11.3k
    Well, werent you the one who claimed that hell is just a different perception of God, where one suffers instead of feeling bliss? Despite the fact that the damned and the saved encounters the same thing? That ls, they encounter the same thing buy experiences it differently because of their inner condition?Beebert
    Yes, exactly! And that fits perfectly with my conception of evil and good being defined in-themselves, and ultimately in relation to the Law (thus, as Spinoza says, having no ultimate reality in and of themselves).
  • Beebert
    569
    Yes exactly, so according to Spinoza Good and evil are not intrinsically real.
  • Agustino
    11.3k
    Yes exactly, so according to Spinoza Good and evil are not intrinsically real.Beebert
    No, he didn't say that, he just said they have no independent existence, not that they have no existence whatsoever. Christians know that good and evil are defined in relationship to God's Law, and thus also have no independent existence apart from the Law.
  • Beebert
    569
    Well then you and I possibly agree here I think. If I have understood you correctly that is...
  • Agustino
    11.3k
    Well then you and I possibly agree here I think. If I have understood you correctly that is...Beebert
    The fact that the damned and the saved encounter the same thing is a necessity, for God is omnipresent isn't He? How could the damned escape God?! Is God not stronger than any attempt to escape Him? Isn't that what his omnipresence means?

    I think the problem with a lot of modern (and not so modern) theology is that it doesn't take the transcendence of God seriously enough.
  • Beebert
    569
    What it seems to me like Spinoza says, is that neither good nor evil are real, intrinsic properties. Instead, goodness or evil are concepts we employ when we compare things.
  • Beebert
    569
    The question is, does God perceive all in the same way? That is, does he embrace the damned and the saved with the same love, as Isaac of Nineveh thought? The difference between the damned and the sinner being that love torments the guilty but not the blessed.
  • Agustino
    11.3k
    What it seems to me like Spinoza says, is that neither good nor evil are real, intrinsic properties. Instead, goodness or evil are concepts we employ when we compare things.Beebert
    That's basically saying that they can't be defined in-themselves. They need to be defined in relation to, for example, the Law - or at any rate, something other than themselves. His point is that a thing is not evil in-itself, but rather in its relationship with other things. So it really is an existential fact that:
    Music is good for one who is melancholy — Preface Part IV Ethica
    But that goodness isn't an in-itself of music but comes from the interrelationship of melancholy and music.
  • Agustino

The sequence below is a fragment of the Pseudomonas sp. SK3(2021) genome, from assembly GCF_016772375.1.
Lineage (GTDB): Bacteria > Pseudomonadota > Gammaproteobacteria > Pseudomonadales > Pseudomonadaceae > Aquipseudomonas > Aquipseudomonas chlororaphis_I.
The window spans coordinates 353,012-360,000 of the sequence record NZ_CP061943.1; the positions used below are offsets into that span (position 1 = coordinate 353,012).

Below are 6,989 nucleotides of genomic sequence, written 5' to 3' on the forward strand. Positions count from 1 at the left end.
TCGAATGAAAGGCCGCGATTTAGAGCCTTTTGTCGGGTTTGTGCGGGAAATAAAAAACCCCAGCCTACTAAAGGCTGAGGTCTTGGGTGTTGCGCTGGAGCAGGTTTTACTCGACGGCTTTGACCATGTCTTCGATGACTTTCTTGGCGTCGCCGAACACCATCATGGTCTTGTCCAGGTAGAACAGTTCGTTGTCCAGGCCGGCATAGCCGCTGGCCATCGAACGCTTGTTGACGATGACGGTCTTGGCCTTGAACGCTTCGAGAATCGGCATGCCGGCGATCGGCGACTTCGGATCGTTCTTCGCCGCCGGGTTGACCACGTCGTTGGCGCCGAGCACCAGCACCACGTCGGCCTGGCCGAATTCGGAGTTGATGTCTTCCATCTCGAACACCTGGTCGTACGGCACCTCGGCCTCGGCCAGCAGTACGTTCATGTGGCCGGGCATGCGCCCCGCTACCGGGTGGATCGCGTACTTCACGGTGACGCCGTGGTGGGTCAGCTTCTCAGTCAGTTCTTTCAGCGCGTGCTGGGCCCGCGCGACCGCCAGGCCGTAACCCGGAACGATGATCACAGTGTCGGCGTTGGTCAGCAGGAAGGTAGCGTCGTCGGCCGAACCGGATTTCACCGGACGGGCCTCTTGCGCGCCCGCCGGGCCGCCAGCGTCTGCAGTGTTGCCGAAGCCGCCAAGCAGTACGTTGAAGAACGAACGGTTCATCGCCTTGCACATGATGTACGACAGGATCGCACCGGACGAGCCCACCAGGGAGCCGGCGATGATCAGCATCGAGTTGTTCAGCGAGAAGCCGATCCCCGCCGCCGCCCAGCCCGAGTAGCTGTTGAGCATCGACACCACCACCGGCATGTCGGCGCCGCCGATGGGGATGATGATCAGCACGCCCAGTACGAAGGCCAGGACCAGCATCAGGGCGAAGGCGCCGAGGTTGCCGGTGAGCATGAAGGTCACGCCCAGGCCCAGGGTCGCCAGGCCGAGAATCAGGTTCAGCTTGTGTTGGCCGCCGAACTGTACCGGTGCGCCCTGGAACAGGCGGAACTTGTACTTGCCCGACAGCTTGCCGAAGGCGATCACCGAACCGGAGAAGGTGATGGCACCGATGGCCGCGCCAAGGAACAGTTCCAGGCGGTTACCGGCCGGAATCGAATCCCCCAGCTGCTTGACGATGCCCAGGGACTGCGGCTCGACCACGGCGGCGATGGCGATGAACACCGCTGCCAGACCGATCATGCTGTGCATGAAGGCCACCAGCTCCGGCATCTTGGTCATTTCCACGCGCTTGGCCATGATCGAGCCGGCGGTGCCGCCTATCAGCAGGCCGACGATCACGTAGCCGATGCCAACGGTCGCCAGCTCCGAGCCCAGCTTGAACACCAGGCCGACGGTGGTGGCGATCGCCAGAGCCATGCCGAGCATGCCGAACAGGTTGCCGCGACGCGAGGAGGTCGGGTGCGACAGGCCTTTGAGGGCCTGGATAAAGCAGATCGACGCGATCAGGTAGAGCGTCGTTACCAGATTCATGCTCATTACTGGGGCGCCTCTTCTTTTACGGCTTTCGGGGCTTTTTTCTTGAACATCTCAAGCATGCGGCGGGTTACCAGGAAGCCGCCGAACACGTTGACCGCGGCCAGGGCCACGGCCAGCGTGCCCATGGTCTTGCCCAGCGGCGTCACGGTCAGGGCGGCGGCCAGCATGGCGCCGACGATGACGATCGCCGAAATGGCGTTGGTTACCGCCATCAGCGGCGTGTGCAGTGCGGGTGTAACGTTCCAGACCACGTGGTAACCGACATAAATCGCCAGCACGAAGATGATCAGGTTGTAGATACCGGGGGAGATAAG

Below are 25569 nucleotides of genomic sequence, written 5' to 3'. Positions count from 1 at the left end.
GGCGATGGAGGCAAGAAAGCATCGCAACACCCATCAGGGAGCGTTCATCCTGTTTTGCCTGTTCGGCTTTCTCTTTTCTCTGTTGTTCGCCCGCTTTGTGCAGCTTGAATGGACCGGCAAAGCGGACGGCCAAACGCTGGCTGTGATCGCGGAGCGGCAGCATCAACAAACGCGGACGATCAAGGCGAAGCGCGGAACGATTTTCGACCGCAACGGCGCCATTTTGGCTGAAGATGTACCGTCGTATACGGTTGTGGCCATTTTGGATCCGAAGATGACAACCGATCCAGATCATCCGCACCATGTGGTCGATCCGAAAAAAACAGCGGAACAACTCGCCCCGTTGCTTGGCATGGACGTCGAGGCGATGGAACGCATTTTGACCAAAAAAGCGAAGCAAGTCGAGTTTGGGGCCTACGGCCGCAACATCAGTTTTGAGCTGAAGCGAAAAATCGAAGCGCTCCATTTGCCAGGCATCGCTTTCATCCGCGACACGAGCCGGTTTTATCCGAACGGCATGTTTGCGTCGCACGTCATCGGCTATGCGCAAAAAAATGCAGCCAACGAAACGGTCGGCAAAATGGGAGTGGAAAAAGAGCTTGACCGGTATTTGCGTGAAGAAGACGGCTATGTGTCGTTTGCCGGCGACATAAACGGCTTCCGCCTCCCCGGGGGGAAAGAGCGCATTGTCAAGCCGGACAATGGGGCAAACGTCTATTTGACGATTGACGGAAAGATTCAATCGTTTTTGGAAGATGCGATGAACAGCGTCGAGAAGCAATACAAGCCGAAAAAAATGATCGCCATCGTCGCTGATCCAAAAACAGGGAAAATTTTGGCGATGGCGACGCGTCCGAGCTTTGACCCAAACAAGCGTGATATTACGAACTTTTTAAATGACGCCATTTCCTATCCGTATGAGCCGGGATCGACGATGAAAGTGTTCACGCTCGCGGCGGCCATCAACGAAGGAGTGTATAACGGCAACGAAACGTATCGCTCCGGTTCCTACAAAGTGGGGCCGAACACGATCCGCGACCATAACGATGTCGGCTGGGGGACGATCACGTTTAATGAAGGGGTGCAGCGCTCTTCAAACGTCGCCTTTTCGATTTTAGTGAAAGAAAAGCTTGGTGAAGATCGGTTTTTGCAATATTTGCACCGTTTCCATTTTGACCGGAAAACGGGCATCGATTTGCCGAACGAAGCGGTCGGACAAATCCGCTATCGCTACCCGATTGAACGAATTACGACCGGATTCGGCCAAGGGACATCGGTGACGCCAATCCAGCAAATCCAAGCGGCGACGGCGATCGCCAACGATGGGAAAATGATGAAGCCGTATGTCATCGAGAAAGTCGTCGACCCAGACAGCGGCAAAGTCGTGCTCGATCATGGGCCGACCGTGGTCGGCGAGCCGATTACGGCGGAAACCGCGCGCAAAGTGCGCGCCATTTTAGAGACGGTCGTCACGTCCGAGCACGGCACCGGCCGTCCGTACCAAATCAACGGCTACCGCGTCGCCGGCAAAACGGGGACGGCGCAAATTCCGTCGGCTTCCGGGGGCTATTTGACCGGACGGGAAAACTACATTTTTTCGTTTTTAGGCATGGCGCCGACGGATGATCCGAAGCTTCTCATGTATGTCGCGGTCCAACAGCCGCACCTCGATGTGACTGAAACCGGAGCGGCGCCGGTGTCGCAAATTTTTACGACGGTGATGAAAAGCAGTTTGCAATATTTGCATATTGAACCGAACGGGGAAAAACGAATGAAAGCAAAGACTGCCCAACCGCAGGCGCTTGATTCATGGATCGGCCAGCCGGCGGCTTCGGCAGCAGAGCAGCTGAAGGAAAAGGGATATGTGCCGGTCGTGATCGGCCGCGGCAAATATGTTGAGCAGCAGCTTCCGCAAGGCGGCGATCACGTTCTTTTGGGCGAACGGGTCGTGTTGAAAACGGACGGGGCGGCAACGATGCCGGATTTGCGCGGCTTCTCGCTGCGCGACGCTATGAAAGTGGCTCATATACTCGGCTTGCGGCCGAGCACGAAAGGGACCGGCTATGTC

11.3k
    For example, Spinoza would say that beating someone is definitely evil. But the evil isn't "in-itself" but rather must be defined in terms of you and the other person. It has no independent existence.
  • Beebert
    569
    And to be honest with you, dont you think that this definition of evil(Spinoza's) is a bit similar to Nietzsche's, just that Nietzsche took it even further? That is my understanding from especially Works like Daybreak and Beyond Good and Evil.
  • Agustino
    11.3k
    And to be honest with you, dont you think that this definition of evil(Spinoza's) is a bit similar to Nietzsche's, just that Nietzsche took it even further? That is my understanding from especially Works like Daybreak and Beyond Good and Evil.Beebert
    Nietzsche was a failed Spinozist, since he takes the fact that evil and good have no independent existence as meaning that they have no existence whatsoever, which Spinoza would vehemently deny.
  • Beebert
    569
    Okay I see, Perhaps you are right here about Spinoza. I only know that Nietzsche found Spinoza to have basically understood what "evil" is... And I have not read his Ethics so I shouldnt comment too much on this
  • Beebert
    569
    Anyway, would you agree with Isaac of Nineveh's view? Or why not Buddha's view?
  • Agustino
    11.3k
    Okay I see, Perhaps you are right here about Spinoza. I only know that Nietzsche found Spinoza to have basicslly understood what "evil" is... And I have not read his Ethics so I shouldnt comment too much on thisBeebert
    Nietzsche felt Spinoza was a kindred spirit at times, but I think that's merely an impression. If you look at their characters and what they wrote, it becomes clear. Spinoza was a virtue ethicist, Nietzsche an immoralist :P
  • Waya
    830
    Can we have light and dark at the same time in the same place? If evil was a completely separate substance, then it should be possible for a deed to be evil, and full of goodness too.